Contaminants in Unionid Mussels from the Confluence of the Mississippi and Illinois Rivers

Joan Esarey, David J. Soucek, Jeffrey M. Levengood, Robert J. Hudson, Wade Wimer, Richard S. Halbrook

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Unionid mussels were collected from three mussel beds near the confluence of the Mississippi and Illinois rivers in 2003 to evaluate concentrations of selected elements and organic compounds in three abundant species and to preliminarily investigate the relative contribution of these waterways to observed contaminant burdens. Copper (Cu), selenium (Se), and zinc (Zn) concentrations were higher and lead (Pb) concentrations were lower in Amblema plicata collected downstream of the confluence than in those collected upstream. Mean concentrations of nickel (Ni), total mercury (Hg), methylmercury (MeHg), Pb, and Zn varied by species. Concentrations of cadmium (Cd) decreased with age in A. plicata from two of three sites. Tissue concentrations of some elements, e.g., arsenic (As), Cd, Cu, Pb, Se, and Zn, were similar to or higher than those previously reported for unionid mussels from areas of contaminated sediment. Concentrations of Cd, Cu, and Zn in A. plicata were comparable to those collected from the Mississippi River approximately 450 and 900 km upstream from our study sites (Naimo et al. 1992). Although total Hg concentrations we observed were an order of magnitude lower than in that study, MeHg concentrations were above those associated with reductions in soft tissue mass in a study of Elliptio complanata (Salazar et al. 1995). A number of polychlorinated biphenyl (PCB) congeners were detected in A. plicata tissues, with 85% of detections occurring in mussels from downstream of the confluence. Concentrations of individual PCB congeners were ≤33 ng/g ww and the maximum summed PCB congener concentration was 100.2 ng/g ww. Although few persistent pesticides were detected, -hexachlorocyclohexane (HCH) was detected in each of the species collected from below the confluence of the two rivers, and in A. plicata collected above it on both the Mississippi and Illinois rivers, at a maximum concentration of 103.5 ng/g ww. Aldrin, δ-HCH and dichlorodiphenyltrichloroethane (DDT) were detected in few of the specimens collected. The findings of this preliminary investigation suggest that unionid mussels from near the confluence of the Mississippi and Illinois rivers may be at risk of negative health effects of elevated exposure to certain environmental contaminants. Studies examining the health and productivity of unionid mussels from this area appear warranted.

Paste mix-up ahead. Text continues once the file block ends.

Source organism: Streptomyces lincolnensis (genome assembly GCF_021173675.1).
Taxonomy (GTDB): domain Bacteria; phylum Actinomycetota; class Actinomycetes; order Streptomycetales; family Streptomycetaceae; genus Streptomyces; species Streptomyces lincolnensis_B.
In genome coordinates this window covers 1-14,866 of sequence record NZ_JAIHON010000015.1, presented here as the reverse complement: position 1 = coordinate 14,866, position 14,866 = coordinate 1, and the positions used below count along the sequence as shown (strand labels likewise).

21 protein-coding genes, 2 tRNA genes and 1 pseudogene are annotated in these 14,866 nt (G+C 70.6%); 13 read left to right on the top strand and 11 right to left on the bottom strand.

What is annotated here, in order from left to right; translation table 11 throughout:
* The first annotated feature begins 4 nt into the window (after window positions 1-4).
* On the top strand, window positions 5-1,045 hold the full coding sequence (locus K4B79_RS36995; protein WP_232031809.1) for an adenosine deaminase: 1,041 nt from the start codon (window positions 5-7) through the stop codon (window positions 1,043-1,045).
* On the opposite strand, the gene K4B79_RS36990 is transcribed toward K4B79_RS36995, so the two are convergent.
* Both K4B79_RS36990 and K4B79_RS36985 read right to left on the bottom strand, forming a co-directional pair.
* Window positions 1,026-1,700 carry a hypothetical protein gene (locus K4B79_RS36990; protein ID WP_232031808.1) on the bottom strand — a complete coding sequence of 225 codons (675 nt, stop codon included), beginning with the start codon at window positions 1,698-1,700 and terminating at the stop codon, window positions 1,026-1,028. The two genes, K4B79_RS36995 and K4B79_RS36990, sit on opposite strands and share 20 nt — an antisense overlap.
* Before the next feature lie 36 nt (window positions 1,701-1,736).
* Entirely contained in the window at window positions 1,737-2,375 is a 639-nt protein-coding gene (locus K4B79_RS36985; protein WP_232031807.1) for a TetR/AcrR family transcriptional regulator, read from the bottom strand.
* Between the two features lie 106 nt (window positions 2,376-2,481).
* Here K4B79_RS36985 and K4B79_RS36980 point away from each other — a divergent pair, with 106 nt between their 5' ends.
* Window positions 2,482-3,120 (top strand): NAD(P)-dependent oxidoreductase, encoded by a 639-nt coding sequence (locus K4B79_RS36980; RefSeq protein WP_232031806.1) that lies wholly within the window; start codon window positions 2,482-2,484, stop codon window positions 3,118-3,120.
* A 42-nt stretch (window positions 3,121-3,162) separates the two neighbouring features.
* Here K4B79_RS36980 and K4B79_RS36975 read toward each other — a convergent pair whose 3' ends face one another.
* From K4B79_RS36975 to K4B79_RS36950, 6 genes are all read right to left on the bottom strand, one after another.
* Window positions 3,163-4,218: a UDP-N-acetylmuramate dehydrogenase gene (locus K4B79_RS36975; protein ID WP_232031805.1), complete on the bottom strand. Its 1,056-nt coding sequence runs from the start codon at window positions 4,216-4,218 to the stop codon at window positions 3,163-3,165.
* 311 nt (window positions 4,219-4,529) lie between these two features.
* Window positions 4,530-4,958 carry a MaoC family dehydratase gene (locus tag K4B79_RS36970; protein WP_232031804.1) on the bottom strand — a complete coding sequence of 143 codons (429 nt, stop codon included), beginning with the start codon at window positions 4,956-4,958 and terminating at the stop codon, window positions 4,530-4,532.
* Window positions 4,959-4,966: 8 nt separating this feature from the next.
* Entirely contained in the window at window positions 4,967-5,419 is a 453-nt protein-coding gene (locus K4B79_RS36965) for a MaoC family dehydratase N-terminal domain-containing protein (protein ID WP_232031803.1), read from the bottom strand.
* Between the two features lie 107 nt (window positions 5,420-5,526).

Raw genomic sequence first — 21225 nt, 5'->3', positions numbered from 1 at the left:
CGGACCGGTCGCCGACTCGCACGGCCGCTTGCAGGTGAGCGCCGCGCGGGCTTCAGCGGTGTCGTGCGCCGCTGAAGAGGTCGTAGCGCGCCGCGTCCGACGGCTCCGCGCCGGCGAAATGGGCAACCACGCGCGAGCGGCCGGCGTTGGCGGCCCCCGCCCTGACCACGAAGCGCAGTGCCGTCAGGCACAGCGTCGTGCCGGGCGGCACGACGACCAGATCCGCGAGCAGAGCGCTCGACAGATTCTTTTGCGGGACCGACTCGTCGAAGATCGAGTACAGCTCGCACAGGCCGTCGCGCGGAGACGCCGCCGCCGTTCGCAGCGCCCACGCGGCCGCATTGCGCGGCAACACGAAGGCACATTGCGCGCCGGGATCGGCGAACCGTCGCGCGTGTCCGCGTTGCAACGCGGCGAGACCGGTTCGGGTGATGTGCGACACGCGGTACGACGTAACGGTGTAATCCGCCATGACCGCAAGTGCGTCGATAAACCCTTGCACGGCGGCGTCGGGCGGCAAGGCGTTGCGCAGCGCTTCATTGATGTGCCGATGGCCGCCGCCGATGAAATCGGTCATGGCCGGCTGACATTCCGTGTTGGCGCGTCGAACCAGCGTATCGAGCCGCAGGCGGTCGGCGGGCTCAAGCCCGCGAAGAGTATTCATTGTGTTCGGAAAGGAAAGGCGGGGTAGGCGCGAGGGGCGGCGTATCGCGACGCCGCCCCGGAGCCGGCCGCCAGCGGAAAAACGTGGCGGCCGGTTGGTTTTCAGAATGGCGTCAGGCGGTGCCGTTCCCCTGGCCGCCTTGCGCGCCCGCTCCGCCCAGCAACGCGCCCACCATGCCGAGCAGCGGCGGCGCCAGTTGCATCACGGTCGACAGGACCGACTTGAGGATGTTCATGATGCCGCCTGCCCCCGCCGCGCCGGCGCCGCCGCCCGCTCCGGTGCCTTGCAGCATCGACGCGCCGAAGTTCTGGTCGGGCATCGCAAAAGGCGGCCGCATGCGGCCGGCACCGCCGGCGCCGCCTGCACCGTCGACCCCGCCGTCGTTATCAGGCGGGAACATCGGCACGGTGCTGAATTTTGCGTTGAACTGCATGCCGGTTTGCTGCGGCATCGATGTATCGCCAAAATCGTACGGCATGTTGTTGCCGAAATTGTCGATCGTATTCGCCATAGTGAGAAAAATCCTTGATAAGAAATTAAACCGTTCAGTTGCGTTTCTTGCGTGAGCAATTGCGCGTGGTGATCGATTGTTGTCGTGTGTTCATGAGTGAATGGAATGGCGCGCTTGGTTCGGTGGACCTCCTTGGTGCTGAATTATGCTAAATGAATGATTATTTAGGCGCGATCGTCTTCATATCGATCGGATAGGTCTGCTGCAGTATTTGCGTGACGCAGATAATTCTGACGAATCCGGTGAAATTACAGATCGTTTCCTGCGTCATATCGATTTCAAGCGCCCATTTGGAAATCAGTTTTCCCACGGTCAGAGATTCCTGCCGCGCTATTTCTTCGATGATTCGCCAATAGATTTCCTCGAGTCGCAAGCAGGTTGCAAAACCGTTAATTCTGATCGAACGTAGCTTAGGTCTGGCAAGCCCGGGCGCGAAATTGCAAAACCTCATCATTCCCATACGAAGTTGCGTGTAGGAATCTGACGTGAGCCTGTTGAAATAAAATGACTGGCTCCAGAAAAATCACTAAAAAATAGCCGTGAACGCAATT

Original languageEnglish (US)
Article number5
Pages (from-to)197–214
JournalIllinois Natural History Survey Bulletin
StatePublished - Nov 2008


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